Spent the waning hours of 2006 in Toronto, Canada where Barista Matt took me on an espresso tour of the city.
Like most East Coast cities, Toronto is plagued by generally poor coffee quality. There are the big chains (like Tim Horton's) and the specialty chains (like Starbucks and local grown Second Cup), all which serve the usual suspect coffee. However, like it's U.S. counterpart, Toronto's coffee scene is starting to rumble like New York Citys'.
DARK HORSE ESPRESSO
Located at 682 Queen Street East, Dark Horse is the newcomer to the Toronto scene. It's a hip and fashionable place, nicely done up with a very large community table forcing normally introverted Torontonians to get to know each other. There's a big Elektra espresso machine which will, no doubt, force ghasts amongst the La Marzocco/Synesso elitists of the Third Wave.
The espresso was nice. Rich, dark, slightly astringent but relatively pleasant.
MERCURY ORGANIC ESPRESSO BAR
Just down the street a few blocks at 915 Queen Street East is Mercury Organic. These guys are pretty serious about their coffee and their commitment to sustainability and all things organic - to the point of re-using the materials left over from the previous tenant to create their new interior. However, that same commitment to all things green stumbles a bit when you hear their tale about why they cannot choose alternative roasters: because of the petroleum impact on the environment caused by shipping roasted coffee.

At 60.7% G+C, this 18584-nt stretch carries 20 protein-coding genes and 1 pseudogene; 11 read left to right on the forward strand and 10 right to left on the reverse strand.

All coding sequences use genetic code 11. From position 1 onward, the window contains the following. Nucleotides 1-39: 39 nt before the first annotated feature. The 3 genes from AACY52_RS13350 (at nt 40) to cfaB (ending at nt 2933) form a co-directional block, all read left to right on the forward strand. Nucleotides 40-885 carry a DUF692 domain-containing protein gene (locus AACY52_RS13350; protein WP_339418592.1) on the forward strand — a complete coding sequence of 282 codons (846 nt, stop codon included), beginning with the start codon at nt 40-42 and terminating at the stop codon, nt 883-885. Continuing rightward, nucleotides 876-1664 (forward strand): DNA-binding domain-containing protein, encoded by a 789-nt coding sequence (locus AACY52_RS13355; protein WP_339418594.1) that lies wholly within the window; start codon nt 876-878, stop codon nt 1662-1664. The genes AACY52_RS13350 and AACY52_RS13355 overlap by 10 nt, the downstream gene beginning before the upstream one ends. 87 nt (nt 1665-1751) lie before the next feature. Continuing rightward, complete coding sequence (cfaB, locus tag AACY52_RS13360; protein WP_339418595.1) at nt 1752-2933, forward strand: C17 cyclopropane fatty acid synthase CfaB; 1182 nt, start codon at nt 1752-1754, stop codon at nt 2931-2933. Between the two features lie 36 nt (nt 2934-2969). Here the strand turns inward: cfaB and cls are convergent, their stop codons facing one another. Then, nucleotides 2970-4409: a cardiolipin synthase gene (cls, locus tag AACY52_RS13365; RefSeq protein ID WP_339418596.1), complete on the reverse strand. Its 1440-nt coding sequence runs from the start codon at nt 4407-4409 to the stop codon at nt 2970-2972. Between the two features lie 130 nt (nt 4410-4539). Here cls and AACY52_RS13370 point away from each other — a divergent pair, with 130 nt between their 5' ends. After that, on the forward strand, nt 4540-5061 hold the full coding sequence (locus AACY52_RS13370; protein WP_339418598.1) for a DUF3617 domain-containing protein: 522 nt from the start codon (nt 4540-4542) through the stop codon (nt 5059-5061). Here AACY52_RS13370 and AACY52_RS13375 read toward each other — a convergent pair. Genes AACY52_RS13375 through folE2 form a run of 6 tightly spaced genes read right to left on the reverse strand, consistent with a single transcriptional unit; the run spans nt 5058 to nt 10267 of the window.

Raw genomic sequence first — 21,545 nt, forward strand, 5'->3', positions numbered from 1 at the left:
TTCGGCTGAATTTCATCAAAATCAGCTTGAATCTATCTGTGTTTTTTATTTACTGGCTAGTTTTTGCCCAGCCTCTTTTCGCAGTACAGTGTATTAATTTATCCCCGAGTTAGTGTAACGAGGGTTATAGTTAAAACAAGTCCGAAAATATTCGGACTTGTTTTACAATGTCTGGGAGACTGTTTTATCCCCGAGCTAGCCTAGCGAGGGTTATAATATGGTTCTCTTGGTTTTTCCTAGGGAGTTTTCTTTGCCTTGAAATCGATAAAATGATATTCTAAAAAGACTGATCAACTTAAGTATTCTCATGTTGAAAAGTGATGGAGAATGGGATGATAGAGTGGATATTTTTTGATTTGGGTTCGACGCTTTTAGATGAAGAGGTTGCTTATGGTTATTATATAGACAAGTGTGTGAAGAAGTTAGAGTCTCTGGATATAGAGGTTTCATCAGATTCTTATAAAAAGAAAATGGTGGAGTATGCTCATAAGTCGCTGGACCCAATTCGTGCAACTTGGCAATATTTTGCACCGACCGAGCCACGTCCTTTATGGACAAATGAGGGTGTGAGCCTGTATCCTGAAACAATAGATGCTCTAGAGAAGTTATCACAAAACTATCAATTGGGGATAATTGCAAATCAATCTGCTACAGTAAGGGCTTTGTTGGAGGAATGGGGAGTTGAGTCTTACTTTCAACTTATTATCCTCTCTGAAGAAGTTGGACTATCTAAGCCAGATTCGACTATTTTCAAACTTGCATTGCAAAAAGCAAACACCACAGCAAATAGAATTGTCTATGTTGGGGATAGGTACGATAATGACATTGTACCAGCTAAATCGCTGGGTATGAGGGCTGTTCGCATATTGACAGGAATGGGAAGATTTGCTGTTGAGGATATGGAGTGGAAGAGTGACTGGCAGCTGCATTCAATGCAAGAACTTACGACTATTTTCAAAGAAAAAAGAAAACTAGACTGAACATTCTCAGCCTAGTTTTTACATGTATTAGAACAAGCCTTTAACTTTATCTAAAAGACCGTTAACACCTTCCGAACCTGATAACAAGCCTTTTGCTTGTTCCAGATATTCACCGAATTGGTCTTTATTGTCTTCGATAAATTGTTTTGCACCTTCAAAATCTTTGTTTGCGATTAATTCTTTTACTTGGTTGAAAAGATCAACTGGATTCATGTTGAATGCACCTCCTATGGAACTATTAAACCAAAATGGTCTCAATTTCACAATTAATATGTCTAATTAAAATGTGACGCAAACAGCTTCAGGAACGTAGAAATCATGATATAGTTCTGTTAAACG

But Odd Things Green are not what we're interested in talking about. We're interested in coffee and the espresso was quite enjoyable. Dark, mysterious and quite bright. So bright that it reminded me of Stumptown's Hairbender. While I'm not a fan of bright espresso, I found Mercurys' shot to be quite tasty - and with good mouthfeel.
Like I've discussed in previous posts, I prefer to remain relatively incognito when visiting coffee shops where I don't know the people. Same went during this trip. I'm just another average customer coming in for a shot of espresso and a little chit-chat. Alex, the owner, was very friendly and open to discussing all things coffee and all things Mercury. It's nice to meet passionate people in our industry.
An odd thing happened during our discussion. Alex mentioned that he really wanted to try this drink he had read about in Barista Magazine. A drink where the barista mixed coffee and tobacco...
To be honest, I didn't have the heart to tell him that it was my drink he was talking about. I just didn't know how without it coming off as braggadocio. I just made some soft suggestions on preparation, recalling what I had read in the article. It was a funny, humorous and humbling experience, especially since I find it an honor that anyone would want to recreate one of our drinks.
A short distance from the East Side, where the Third Wave is taking root in Toronto, to 89 Granby Street is Bulldog Espresso. Bulldog is the home of Ross, the Central Region Canadian Barista Champion 2005. It's a cool little shop that's nicely decorated and features a large gold tone espresso machine that dominates the room. Things look well thought out and remind me of Espresso Vivace in Seattle. The bulldog, of course, is the central theme and I loved the logo and wanted one of their t-shirts to send to my brother in L.A. (they've got two bulldogs). Unfortunately, Bulldog doesn't accept credit cards so I was unable to purchase a t-shirt.